Translating Process Understanding to Improve Climate Models

Sea surface temperature


Thursday, October 15,
08:00 – 19:00

Friday, October 16,
08:00 – 17:00

Princeton, New Jersey
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The purpose of the workshop is to assess the current understanding of physical processes, which could lead to significant climate and weather prediction model improvements on a 5-year timescale.

This workshop aims to promote interaction and communication among modeling centers and the broader community (i.e., observationalists, theorists, and process modelers) to identify priority model improvement needs and opportunities.

Possible workshop topics will include:

  • Scale-aware parameterizations of subgrid scale processes
  • Ice-ocean interactions and sea-ice dynamics
  • Air-sea interactions
  • Shallow and deep convection in the atmosphere
  • Cloud macro- and micro-physics, and aerosol processes in the atmosphere  
  • Coastal/marginal sea processes, such as estuarine mixing and coastal upwelling
  • Vertical transports and surface processes in the ocean
  • Land surface physics parameterizations
  • Processes influencing polar feedbacks
  • Diurnal-to-annual surface processes for both land and ocean
  • Ocean eddy processes
  • Physical processes that affect the carbon cycle


The workshop will be open to the broad Earth sciences research community. While the workshop is principally focused on improving the transfer of process understanding to the development of climate models in the US, the participation of non-US scientists to share experiences and lessons is welcome. It will convene approximately 80 participants and include (1) representatives from each of the participating US modeling centers (NCAR, NOAA GFDL and NCEP, NASA GISS and GMAO, DOE ACME, and ONR Earth System Model development efforts) and (2) representatives of observational campaigns and process study teams for which there are mature results that could improve the model representation of processes in components of Earth system models.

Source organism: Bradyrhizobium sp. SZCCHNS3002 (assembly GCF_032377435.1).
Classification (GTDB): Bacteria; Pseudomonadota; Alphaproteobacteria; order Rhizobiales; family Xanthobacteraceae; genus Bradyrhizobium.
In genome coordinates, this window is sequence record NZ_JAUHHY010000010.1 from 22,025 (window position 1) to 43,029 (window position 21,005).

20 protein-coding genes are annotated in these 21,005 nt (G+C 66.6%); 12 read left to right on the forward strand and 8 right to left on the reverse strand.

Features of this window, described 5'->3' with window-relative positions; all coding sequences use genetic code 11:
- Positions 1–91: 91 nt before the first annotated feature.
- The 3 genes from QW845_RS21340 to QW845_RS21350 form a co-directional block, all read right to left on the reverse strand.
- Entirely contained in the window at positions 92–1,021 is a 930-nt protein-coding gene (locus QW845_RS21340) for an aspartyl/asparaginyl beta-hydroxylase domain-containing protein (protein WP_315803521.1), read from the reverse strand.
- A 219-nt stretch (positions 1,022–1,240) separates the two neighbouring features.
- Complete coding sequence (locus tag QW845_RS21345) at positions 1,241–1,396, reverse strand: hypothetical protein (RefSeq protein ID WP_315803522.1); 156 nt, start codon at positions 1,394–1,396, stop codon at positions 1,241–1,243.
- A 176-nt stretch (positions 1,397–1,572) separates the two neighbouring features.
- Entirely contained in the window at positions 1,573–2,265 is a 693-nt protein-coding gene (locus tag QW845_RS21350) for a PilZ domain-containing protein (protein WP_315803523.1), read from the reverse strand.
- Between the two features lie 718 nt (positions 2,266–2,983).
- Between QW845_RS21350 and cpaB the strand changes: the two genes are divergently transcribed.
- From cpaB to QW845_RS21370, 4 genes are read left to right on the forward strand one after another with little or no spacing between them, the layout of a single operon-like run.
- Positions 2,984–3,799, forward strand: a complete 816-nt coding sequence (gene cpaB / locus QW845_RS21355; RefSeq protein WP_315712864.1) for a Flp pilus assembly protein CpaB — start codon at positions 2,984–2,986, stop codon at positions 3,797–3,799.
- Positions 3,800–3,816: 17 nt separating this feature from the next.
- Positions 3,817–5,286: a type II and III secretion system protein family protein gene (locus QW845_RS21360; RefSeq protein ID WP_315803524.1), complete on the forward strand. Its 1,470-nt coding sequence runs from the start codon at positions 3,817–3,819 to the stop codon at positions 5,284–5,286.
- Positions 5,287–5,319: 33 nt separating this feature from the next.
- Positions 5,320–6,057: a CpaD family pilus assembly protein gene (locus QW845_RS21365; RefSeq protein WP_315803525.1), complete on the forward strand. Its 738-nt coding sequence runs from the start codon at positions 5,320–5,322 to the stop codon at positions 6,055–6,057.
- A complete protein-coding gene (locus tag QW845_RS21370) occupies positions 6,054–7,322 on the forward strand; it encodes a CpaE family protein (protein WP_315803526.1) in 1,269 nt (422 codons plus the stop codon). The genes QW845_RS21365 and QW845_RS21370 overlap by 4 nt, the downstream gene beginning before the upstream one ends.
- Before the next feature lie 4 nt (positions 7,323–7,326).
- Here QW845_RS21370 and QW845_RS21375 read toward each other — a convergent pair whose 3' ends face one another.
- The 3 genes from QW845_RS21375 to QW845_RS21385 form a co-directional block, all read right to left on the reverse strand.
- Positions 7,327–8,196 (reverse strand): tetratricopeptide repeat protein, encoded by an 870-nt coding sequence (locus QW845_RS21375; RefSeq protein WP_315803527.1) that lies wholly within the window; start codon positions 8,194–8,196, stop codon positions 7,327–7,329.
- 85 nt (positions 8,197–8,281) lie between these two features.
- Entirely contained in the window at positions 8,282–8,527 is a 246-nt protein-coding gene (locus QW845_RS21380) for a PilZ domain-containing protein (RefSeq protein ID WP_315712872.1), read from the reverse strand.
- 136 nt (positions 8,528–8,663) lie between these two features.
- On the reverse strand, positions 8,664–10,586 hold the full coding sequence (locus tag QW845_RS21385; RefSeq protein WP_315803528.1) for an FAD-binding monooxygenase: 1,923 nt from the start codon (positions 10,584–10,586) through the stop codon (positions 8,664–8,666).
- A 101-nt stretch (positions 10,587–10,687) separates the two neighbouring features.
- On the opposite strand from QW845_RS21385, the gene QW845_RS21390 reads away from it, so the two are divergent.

A brief application is required for all participants and will be reviewed by the Organizing Committee. Abstracts will also be collected, if desired, with the application. Participants are encouraged to submit an abstract for one of the very limited speaking slots or to present a poster. A poster session will offer individuals an opportunity to present findings and ideas. The talks, poster session, and discussion, will allow groups to self-organize by objective or by topic, and breakout discussions will be organized. 

Expected outcomes

A brief summary document will be generated immediately following the workshop to provide highlights for consideration by US CLIVAR Panels, Scientific Steering Committee, sponsoring agencies, and interested parties.

A more detailed white paper will be issued as a US CLIVAR report in early 2016 summarizing questionnaire responses and workshop presentations, discussions, and recommendations to inform the broad research community and agency considerations.

Scientific Organizing Committee

Alessandra Giannini, Columbia University

Marika Holland, National Center for Atmospheric Research

Sonya Legg, Princeton University

Amala Mahadevan, Woods Hole Oceanographic Institution

Aneesh Subramanian, University of California San Diego (chair)

Joao Teixeira, NASA Jet Propulsion Laboratory

Caroline Ummenhofer, Woods Hole Oceanographic Institution

Program Organizing Committee

Mike Patterson, US CLIVAR

Jill Reisdorf, University Corporation for Atmospheric Research

Kristan Uhlenbrock, US CLIVAR